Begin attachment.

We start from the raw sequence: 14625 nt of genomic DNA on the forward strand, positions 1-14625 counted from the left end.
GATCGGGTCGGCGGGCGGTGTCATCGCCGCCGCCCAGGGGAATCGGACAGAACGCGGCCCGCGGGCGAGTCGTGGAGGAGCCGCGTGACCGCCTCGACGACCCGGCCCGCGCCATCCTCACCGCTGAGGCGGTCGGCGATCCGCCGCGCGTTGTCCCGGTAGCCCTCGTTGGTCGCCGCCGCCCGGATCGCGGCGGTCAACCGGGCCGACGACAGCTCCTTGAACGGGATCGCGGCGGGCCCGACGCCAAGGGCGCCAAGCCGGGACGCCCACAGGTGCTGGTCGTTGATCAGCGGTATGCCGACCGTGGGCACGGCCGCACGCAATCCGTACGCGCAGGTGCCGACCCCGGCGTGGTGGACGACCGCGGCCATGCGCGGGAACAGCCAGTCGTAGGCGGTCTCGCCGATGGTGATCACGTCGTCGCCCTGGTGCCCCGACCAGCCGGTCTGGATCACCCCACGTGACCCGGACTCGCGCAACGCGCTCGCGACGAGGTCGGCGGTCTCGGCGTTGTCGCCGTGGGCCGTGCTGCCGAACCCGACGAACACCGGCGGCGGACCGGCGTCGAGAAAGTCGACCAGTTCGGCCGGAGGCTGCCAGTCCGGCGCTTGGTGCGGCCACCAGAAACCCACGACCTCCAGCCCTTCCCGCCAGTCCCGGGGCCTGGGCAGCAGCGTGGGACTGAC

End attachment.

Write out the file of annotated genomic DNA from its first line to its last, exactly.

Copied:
We start from the raw sequence: 14625 nt of genomic DNA on the forward strand, positions 1-14625 counted from the left end.
GATCGGGTCGGCGGGCGGTGTCATCGCCGCCGCCCAGGGGAATCGGACAGAACGCGGCCCGCGGGCGAGTCGTGGAGGAGCCGCGTGACCGCCTCGACGACCCGGCCCGCGCCATCCTCACCGCTGAGGCGGTCGGCGATCCGCCGCGCGTTGTCCCGGTAGCCCTCGTTGGTCGCCGCCGCCCGGATCGCGGCGGTCAACCGGGCCGACGACAGCTCCTTGAACGGGATCGCGGCGGGCCCGACGCCAAGGGCGCCAAGCCGGGACGCCCACAGGTGCTGGTCGTTGATCAGCGGTATGCCGACCGTGGGCACGGCCGCACGCAATCCGTACGCGCAGGTGCCGACCCCGGCGTGGTGGACGACCGCGGCCATGCGCGGGAACAGCCAGTCGTAGGCGGTCTCGCCGATGGTGATCACGTCGTCGCCCTGGTGCCCCGACCAGCCGGTCTGGATCACCCCACGTGACCCGGACTCGCGCAACGCGCTCGCGACGAGGTCGGCGGTCTCGGCGTTGTCGCCGTGGGCCGTGCTGCCGAACCCGACGAACACCGGCGGCGGACCGGCGTCGAGAAAGTCGACCAGTTCGGCCGGAGGCTGCCAGTCCGGCGCTTGGTGCGGCCACCAGAAACCCACGACCTCCAGCCCTTCCCGCCAGTCCCGGGGCCTGGGCAGCAGCGTGGGACTGAC